There then followed several weeks of badgering me to take the couch.  The "benefactor" kept explaining that it was an easy matter to have the couch reupholstered.  I pointed out that the frame was in terrible shape and he insisted that it could be rebuilt too.  Wait! I'm in the market for a $50 couch and you are telling me, "No problem!  Just bring this to a hand artisan and have it rebuilt?"  UM NO!  Further more, any kind of careful repair would be much more expensive than the couch itself.  It was likely a $200 couch at the most originally.

I finally bought a couch that was worn but workable for the grand bargain of $40.  I was very pleased with myself but the person kept going on and on and on about how I really should have saved myself the money by repairing their junker couch. 

I found out later that their landlord had given them an ultimatum to clean up the place.  He and his roommates had been bringing stuff to the dump/Goodwill one car load at the time, but couldn't get rid of the couch that way.  They didn't want to spring the $30 or so that it would require to hire a pickup to move the couch.  So instead they were hoping that I'd spend hundreds of dollars to rescue and rehabilitate that couch.

Wow, with friends like those, who needs credit card companies?

MerryCat

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Re: Cheapskate stories
« Reply #637 on: April 18, 2013, 01:29:02 PM »
It's weird how a lot of people pushing old junk on you to "save money" end up costing you more if you take them up on your offer. Relatedly, I'm often surprised by how many cheap people end up spending more by being cheap than they would have otherwise.

I think that the two things that distinguish cheap from thrifty are that (1) for cheap people the feeling of getting a deal is more important than actual savings and (2) while thrity people will do with less for themselves, cheap people are all about what they can make others do without to save themselves money.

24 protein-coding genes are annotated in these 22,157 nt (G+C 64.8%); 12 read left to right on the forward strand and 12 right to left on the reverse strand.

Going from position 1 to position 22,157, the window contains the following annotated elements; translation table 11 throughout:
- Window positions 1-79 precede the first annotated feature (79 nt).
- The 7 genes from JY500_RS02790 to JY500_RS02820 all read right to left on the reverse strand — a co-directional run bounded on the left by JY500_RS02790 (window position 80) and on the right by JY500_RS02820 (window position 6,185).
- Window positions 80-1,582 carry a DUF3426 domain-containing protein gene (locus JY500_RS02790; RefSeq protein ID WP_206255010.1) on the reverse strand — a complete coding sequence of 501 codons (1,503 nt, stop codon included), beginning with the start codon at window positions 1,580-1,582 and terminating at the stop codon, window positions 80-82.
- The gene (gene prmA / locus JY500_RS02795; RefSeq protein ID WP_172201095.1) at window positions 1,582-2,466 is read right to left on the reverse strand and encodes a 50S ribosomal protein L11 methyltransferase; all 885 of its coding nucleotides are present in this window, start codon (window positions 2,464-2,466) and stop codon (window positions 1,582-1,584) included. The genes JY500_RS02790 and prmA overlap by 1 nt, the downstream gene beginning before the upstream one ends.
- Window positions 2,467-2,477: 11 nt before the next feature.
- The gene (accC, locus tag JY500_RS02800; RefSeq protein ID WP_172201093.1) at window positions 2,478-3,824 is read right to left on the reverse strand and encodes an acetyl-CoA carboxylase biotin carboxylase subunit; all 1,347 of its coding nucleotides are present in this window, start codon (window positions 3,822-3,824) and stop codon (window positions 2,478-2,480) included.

siamesecat2965

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Re: Cheapskate stories
« Reply #638 on: April 18, 2013, 02:59:42 PM »
It's weird how a lot of people pushing old junk on you to "save money" end up costing you more if you take them up on your offer. Relatedly, I'm often surprised by how many cheap people end up spending more by being cheap than they would have otherwise.

I think that the two things that distinguish cheap from thrifty are that (1) for cheap people the feeling of getting a deal is more important than actual savings and (2) while thrity people will do with less for themselves, cheap people are all about what they can make others do without to save themselves money.

And for the cheapskates out there, they simply can't fathom that sometimes you NEED to spend a little more to get something that will work or last.  Or something you can't do yourself. I have friends who are appalled that I will actually spend money to have someone put highlights in my hair. In their mind, i shoudl be able to do it myself and save money! So not happening. not unless i want to look like a zebra!

Slartibartfast